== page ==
By Catey Hill, MarketWatch
They take their drinking to a higher degree.
A fascinating new visualization from Visual Capitalist that examines Americans’ spending data from the Bureau of Labor Statistics shows what Americans of varying education levels spend their money on. And while there are a number of interesting takeaways, one thing that sticks out is this: Just how much more, on average, educated Americans spend on booze than their less educated counterparts.
Indeed, people with a graduate degree spend an average of nearly $1,000 a year on booze, compared to only about $100 for those with less than a high school degree. And there’s even a big gulf between high school grads ($276) and college grads ($760).
Annual alcohol spending by education level
|Less than high school degree||$102|
|High school degree||$276|
These are averages, so they may be pulled down by the many households who don’t spend anything on alcohol. And those who are less well-educated and less affluent are more likely to abstain completely from alcohol, according to data from Gallup. While 78% of adults with a household income of $75,000 a year or more say they at least sometimes drink, just 45% of households making less than $30,000 do. And 80% of college grads drink while only about half of those with a high school degree or less do.
Plus, some of the higher alcohol spending from those with more education is because they tend to earn more money, so they spend more on everything. On average, people with a graduate degree have income that’s upwards of $100,000 and spend more than $83,000 a year, while those with less than a high school degree earn less than $30,000 and spend only about $28,000.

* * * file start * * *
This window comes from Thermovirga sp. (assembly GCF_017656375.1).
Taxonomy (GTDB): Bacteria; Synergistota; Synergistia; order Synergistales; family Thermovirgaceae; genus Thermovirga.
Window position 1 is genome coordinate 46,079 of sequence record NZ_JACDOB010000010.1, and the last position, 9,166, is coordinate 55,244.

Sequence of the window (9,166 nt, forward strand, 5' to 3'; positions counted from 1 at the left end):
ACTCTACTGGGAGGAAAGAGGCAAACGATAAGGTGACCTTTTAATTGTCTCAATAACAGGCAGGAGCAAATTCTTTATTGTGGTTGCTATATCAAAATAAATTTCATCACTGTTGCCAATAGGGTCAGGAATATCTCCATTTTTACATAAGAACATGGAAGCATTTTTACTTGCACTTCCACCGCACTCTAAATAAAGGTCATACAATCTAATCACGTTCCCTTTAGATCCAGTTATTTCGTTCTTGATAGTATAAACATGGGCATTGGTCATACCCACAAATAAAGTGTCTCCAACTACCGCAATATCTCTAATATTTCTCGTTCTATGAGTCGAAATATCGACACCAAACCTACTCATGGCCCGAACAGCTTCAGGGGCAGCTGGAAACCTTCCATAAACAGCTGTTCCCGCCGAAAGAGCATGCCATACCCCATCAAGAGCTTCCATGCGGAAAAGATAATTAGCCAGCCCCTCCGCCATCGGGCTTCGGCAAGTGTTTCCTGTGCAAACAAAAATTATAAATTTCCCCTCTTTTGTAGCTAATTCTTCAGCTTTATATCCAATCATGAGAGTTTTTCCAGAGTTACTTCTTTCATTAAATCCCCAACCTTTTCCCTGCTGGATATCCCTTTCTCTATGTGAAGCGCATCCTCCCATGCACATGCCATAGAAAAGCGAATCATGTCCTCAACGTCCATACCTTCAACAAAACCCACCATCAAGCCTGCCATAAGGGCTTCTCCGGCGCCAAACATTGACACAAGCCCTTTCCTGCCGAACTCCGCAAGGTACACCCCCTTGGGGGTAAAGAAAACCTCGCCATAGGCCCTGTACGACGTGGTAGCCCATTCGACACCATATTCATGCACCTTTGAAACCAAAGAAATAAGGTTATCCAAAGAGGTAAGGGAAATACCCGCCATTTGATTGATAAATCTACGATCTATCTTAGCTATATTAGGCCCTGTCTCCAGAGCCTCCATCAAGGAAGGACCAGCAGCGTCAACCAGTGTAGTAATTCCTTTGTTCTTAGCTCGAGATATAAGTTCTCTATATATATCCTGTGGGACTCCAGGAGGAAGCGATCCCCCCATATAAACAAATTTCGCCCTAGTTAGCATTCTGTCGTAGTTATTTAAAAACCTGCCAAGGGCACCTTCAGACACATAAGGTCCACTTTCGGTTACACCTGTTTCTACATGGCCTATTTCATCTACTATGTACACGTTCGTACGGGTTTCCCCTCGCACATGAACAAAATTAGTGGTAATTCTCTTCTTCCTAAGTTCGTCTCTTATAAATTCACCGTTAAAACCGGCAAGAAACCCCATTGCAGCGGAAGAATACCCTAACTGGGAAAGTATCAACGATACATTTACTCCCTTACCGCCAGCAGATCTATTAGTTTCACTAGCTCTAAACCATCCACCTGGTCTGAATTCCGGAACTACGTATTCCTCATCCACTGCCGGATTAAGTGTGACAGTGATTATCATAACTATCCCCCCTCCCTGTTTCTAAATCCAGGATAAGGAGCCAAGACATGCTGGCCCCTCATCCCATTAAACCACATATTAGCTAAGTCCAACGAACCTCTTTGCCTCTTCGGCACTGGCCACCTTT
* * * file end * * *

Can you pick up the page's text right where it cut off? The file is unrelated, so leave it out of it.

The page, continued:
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But it’s about more than just income and spending, according to Gallup: “They also are more likely to participate in activities that may involve drinking such as dining out at restaurants, going on vacation or socializing with coworkers (given the higher drinking rates among working compared with non-working Americans).”
Higher income, well-educated people are also more likely to have had a drink within the last 24 hours. Fully 45% of those who make $75,000 or more had consumed a drink in the past 24 hours, and 45% of college grads had. That’s compared to just 18% of those who earn less than $30,000 and 28% of people with a high school degree or less, Gallup noted.
What these groups drink differs significantly too. “College graduates who drink alcohol show a clearer preference for wine vs. beer, 44% to 35%, respectively. Among non-college graduates — particularly those with a high school education or less — beer is the preferred drink,” Gallup revealed.